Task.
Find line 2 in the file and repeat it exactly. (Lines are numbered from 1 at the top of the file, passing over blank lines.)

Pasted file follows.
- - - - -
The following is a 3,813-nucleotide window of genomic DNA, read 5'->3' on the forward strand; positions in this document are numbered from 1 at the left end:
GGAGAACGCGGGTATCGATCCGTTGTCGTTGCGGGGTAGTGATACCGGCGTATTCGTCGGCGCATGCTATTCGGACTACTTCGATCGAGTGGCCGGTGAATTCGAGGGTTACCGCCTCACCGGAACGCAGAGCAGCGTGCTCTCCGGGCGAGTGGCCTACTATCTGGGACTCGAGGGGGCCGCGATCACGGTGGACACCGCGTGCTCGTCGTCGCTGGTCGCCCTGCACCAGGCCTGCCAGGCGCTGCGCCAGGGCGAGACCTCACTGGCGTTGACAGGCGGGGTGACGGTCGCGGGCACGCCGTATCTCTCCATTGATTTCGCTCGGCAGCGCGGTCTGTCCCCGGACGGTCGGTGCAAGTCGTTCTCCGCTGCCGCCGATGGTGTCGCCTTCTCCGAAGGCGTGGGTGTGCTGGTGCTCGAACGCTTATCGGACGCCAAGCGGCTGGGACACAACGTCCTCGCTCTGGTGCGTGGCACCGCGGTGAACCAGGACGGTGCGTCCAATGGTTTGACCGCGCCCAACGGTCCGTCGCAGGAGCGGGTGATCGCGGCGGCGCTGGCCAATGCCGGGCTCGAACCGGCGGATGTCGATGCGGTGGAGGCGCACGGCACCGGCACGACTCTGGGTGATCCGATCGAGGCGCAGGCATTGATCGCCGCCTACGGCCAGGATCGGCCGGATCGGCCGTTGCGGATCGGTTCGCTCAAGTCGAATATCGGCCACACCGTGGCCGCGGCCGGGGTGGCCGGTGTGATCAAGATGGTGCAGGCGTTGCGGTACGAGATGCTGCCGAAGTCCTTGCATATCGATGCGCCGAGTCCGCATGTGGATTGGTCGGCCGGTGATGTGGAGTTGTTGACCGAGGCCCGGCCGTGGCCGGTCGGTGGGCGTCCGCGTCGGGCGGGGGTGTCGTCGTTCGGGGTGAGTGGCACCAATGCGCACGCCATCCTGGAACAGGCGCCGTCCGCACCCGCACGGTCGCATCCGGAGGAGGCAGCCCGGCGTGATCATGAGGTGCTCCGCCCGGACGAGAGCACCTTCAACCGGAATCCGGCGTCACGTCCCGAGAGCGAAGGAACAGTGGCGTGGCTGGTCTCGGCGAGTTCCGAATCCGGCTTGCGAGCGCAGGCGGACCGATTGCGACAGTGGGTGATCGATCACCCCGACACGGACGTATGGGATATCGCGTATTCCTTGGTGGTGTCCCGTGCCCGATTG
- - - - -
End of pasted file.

GGAGAACGCGGGTATCGATCCGTTGTCGTTGCGGGGTAGTGATACCGGCGTATTCGTCGGCGCATGCTATTCGGACTACTTCGATCGAGTGGCCGGTGAATTCGAGGGTTACCGCCTCACCGGAACGCAGAGCAGCGTGCTCTCCGGGCGAGTGGCCTACTATCTGGGACTCGAGGGGGCCGCGATCACGGTGGACACCGCGTGCTCGTCGTCGCTGGTCGCCCTGCACCAGGCCTGCCAGGCGCTGCGCCAGGGCGAGACCTCACTGGCGTTGACAGGCGGGGTGACGGTCGCGGGCACGCCGTATCTCTCCATTGATTTCGCTCGGCAGCGCGGTCTGTCCCCGGACGGTCGGTGCAAGTCGTTCTCCGCTGCCGCCGATGGTGTCGCCTTCTCCGAAGGCGTGGGTGTGCTGGTGCTCGAACGCTTATCGGACGCCAAGCGGCTGGGACACAACGTCCTCGCTCTGGTGCGTGGCACCGCGGTGAACCAGGACGGTGCGTCCAATGGTTTGACCGCGCCCAACGGTCCGTCGCAGGAGCGGGTGATCGCGGCGGCGCTGGCCAATGCCGGGCTCGAACCGGCGGATGTCGATGCGGTGGAGGCGCACGGCACCGGCACGACTCTGGGTGATCCGATCGAGGCGCAGGCATTGATCGCCGCCTACGGCCAGGATCGGCCGGATCGGCCGTTGCGGATCGGTTCGCTCAAGTCGAATATCGGCCACACCGTGGCCGCGGCCGGGGTGGCCGGTGTGATCAAGATGGTGCAGGCGTTGCGGTACGAGATGCTGCCGAAGTCCTTGCATATCGATGCGCCGAGTCCGCATGTGGATTGGTCGGCCGGTGATGTGGAGTTGTTGACCGAGGCCCGGCCGTGGCCGGTCGGTGGGCGTCCGCGTCGGGCGGGGGTGTCGTCGTTCGGGGTGAGTGGCACCAATGCGCACGCCATCCTGGAACAGGCGCCGTCCGCACCCGCACGGTCGCATCCGGAGGAGGCAGCCCGGCGTGATCATGAGGTGCTCCGCCCGGACGAGAGCACCTTCAACCGGAATCCGGCGTCACGTCCCGAGAGCGAAGGAACAGTGGCGTGGCTGGTCTCGGCGAGTTCCGAATCCGGCTTGCGAGCGCAGGCGGACCGATTGCGACAGTGGGTGATCGATCACCCCGACACGGACGTATGGGATATCGCGTATTCCTTGGTGGTGTCCCGTGCCCGATTG